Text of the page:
Macau - 26 August, 2001 - Over the month on August, Brazil, Korea, China, USA, Russia, Japan, Germany and Cuba battled for their share of the US $1 million in prize money at the 2001 Women's Grand Prix.
Held over four weeks in three countries and six cities throughout Asia (Hong Kong, Thailand, China, Chinese Taipei and Japan, cumulating with the final round in Macau 22-26 August), the World Grand Prix 2001 produced spectacular results from Day 1.
In the opening round, Germany showed they were not going to be the easy-beats with a tough five-set two-hour match against Korea; USA stunned Russia in straight sets; Japan was the only undefeated team with wins over Cuba, Brazil and China; but the big news was Cuba's bottom-of-the-table performance with three straight loses to Brazil, Japan and China.
The highlight of Week 2 was the performance of a young and inexperienced Chinese team that took its revenge against Japan for the humiliating three-set loss in Week 1.
China, buoyed by parochial fans, used home ground advantage to its fullest to win its three matches over Japan, Germany and Brazil, placing them on top of the standings.
Week 2 was not a good weekend for Olympic silver medallist Russia, which lost its matches to Cuba and USA, or for Korea that lost all three of its matches. But for Cuba, they silenced the critics of Week 1 by walking away with three straight wins.
The World and Olympic champion's wins, although showing good spirit, were by no means decisive. In its first match they lost the second and third sets to an inspired USA team before fighting back in the fourth and fifth sets to finally win 3-2. They also lost a set in each of its matches over Korea (3-1) and Russia (3-1).
China again dominated Week 3, winning its three weekend matches, against USA, Germany and Cuba. With eight wins after its nine matches from the three rounds, China was now two points clear of second placed USA after the Preliminary Round.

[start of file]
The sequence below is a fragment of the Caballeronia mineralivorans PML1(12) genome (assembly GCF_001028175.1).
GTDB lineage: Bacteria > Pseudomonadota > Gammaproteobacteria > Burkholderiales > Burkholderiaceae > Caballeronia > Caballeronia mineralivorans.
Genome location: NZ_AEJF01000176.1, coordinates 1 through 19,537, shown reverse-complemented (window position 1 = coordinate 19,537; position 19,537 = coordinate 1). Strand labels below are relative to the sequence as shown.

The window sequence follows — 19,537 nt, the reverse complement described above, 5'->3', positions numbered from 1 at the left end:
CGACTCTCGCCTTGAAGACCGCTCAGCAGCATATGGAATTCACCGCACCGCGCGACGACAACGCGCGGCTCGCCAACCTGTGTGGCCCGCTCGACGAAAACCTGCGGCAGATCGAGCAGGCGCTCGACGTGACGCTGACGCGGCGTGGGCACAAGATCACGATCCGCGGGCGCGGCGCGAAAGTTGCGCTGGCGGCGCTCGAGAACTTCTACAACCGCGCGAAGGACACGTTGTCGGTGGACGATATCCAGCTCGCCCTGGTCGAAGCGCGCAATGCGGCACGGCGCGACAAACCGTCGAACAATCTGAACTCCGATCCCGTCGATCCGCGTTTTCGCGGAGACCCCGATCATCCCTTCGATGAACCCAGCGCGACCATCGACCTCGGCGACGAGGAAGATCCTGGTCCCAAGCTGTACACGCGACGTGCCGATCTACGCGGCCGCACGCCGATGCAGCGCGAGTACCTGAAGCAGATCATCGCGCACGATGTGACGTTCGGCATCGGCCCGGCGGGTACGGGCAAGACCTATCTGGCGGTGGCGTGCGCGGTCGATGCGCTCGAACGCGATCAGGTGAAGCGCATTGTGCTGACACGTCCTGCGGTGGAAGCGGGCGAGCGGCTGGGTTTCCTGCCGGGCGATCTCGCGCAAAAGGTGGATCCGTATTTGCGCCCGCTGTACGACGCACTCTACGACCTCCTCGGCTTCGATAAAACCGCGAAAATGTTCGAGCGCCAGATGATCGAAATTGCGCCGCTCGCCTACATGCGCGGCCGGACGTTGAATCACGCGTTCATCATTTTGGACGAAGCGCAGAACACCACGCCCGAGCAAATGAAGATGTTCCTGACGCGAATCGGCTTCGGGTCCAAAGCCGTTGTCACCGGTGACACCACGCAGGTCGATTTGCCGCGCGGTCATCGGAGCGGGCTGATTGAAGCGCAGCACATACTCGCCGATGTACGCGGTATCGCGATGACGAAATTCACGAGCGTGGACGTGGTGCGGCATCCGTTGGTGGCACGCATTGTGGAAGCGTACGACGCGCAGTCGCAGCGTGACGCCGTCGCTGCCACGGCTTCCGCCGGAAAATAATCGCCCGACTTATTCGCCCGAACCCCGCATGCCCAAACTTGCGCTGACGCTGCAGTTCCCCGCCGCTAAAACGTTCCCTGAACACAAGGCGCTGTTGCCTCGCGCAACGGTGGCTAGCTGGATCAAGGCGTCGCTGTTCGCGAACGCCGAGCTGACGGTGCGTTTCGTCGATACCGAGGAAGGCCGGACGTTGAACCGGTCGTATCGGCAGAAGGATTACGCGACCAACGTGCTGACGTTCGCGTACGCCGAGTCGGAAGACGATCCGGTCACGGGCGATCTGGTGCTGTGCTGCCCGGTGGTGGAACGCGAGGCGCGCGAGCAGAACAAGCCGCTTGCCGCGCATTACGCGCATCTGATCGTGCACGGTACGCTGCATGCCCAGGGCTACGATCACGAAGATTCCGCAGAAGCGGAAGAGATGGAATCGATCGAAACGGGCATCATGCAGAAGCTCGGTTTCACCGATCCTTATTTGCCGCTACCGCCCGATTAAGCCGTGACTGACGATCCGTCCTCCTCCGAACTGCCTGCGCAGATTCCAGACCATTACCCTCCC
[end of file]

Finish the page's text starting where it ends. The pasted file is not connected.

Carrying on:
After a disappointing non-podium finish at last year's Sydney 2000 Olympic Games (lost 0-3 in the quarterfinals to Russia), China's new head-coach, Chen Zhonghe, had pulled together a very skilled and fast outfit in the six months leading up to the Grand Prix.
Having convincingly defeated Olympic champion Cuba twice (3-1 and 3-0), and Olympic bronze medallist Brazil twice (3-1 and 3-2), this young Chinese team was now looking seriously at the prospect of its first ever World Grand Prix title. China's previous best Grand Prix finishes being a second in 1993 and a third in 1999.
The tournament statistics showed the strength of the Chinese attack: Yang Hao (#3) was ranked third in best scorers (with 162 attacks), and Liu Yanan (#4), with 199 attacks at 51.26 percent success, was leading the tournament in spikes. Liu also lead the tournament in blocks, and was strongly supported by teammates Zhou Suhong (#7) and Yang Hao (#3), both ranked in the top five in spiking.
Leading into the Grand Prix Finals, Cuba was again the focus of much of the media's attention with Cuban coach, Eugenio George, stating that he was not confident of success. He said that following Cuba's historic third consecutive Olympic gold medal in Sydney, some of the Cuban players have retired, got married abroad, or taken college education.
Of the Cuban players for the 2001 Grand Prix, only Yumilka Ruiz, Ana Fernandez and Regla Torres competed at the Sydney Olympic Games, with only Sanchez and Barros having world championship experience. Torres left the national team after the Olympics to complete a ten months college course, and had only just returned to training prior to the Grand Prix, said George.
"I can ensure you that the Cuban team and every player, will, as always, do their best," said George, defending his team to the media at the press conference.